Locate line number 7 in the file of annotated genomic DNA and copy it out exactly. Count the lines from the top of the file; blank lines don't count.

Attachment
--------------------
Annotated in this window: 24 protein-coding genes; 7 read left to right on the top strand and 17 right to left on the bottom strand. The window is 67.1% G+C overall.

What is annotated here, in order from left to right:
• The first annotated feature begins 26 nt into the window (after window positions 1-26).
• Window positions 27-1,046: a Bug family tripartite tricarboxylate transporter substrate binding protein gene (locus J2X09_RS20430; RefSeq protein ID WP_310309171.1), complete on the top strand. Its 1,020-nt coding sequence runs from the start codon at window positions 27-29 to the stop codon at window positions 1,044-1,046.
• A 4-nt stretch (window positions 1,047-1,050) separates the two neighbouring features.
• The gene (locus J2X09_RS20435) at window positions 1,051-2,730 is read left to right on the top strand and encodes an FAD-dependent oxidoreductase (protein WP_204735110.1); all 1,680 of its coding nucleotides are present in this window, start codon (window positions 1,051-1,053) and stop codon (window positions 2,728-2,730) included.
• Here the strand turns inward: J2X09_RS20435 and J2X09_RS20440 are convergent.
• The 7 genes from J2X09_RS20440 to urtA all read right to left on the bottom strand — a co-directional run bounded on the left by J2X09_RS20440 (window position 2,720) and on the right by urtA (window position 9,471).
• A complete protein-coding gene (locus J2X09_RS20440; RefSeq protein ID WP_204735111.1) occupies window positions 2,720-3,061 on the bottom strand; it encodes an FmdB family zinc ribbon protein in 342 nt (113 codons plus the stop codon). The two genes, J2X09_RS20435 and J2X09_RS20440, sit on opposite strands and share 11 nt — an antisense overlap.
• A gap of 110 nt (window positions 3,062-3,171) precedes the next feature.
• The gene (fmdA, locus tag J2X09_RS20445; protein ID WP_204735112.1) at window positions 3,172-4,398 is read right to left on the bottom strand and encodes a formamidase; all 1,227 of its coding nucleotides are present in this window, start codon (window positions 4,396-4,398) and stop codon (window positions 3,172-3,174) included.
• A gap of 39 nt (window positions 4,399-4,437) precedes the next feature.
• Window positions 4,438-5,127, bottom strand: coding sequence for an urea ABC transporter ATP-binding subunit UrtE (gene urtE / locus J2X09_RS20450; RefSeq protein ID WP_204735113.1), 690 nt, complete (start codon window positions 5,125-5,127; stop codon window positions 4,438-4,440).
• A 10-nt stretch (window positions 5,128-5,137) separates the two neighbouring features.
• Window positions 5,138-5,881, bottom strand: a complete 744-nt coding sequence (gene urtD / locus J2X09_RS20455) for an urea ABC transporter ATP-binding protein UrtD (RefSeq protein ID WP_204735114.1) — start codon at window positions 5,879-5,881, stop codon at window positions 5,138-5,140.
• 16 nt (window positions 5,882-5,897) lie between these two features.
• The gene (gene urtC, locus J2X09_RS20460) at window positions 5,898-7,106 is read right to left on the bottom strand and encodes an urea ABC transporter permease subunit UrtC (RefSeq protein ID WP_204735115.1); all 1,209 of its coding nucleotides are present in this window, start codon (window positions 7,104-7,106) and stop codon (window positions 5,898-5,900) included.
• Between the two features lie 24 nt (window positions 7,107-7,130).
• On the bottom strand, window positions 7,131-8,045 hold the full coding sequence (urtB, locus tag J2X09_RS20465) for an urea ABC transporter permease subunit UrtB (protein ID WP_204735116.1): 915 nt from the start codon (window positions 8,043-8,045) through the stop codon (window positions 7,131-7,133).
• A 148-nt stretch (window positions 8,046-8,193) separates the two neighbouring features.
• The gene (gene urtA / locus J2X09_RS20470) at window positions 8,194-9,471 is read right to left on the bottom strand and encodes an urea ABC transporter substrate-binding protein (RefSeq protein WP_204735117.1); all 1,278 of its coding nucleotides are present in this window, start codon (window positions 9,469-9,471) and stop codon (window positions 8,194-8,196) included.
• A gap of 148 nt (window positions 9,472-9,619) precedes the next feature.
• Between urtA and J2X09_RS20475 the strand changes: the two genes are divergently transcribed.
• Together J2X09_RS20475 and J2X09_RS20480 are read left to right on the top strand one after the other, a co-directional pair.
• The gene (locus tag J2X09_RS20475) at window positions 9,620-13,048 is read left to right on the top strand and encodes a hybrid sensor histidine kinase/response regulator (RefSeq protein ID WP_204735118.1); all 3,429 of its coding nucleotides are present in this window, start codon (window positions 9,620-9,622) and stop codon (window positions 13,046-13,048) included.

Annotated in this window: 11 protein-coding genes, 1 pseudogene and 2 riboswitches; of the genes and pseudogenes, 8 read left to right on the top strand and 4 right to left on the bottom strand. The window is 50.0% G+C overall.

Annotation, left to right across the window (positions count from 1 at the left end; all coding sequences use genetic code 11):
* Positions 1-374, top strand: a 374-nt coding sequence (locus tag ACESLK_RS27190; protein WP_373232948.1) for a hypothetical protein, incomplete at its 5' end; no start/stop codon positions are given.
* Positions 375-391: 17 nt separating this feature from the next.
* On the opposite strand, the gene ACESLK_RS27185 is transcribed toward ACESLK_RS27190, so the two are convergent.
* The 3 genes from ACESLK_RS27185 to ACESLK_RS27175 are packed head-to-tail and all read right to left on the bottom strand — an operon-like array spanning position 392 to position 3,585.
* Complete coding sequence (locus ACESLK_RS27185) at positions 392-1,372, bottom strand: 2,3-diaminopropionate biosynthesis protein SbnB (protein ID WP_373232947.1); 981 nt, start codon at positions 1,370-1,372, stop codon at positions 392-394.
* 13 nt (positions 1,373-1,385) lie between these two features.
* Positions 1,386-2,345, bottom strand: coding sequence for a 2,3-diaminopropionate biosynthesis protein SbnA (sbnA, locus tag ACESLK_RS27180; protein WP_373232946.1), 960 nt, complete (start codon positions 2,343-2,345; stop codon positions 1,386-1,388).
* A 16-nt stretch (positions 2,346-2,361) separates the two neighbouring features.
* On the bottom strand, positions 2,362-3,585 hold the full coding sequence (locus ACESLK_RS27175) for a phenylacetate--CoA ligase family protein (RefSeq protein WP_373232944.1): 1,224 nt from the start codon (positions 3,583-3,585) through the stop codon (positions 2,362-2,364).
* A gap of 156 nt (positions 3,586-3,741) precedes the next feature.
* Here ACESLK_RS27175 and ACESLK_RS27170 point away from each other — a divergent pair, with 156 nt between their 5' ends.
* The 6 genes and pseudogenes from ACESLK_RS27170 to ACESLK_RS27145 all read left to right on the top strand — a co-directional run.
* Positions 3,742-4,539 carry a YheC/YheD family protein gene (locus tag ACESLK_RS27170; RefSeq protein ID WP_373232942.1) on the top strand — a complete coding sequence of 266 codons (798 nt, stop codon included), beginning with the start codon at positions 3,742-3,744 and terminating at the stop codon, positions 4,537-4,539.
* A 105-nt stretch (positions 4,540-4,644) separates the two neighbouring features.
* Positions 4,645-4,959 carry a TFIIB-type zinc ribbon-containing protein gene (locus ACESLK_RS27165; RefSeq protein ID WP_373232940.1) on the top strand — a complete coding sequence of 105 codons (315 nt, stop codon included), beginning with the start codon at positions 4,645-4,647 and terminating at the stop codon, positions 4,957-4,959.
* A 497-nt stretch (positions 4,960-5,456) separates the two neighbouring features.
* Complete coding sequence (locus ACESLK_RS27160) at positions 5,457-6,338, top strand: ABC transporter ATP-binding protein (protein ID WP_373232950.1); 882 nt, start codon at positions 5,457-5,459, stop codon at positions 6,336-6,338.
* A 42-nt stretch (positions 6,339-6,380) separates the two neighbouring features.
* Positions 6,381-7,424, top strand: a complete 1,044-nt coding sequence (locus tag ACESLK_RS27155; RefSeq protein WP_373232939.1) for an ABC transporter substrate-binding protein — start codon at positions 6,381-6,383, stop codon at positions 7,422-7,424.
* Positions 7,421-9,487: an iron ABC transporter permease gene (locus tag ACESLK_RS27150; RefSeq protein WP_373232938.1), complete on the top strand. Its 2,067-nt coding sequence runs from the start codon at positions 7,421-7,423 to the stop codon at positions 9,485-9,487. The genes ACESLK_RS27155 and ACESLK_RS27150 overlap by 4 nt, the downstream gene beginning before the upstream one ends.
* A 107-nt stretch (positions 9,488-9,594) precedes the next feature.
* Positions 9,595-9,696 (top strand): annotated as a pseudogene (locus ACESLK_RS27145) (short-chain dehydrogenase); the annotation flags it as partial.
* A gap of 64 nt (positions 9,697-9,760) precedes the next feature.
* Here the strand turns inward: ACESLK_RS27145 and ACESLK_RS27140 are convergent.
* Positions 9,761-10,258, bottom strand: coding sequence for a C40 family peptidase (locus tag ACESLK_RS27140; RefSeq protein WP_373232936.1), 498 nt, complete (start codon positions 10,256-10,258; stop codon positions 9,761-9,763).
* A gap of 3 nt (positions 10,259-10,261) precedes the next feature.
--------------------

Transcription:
• Here the strand turns inward: J2X09_RS20435 and J2X09_RS20440 are convergent.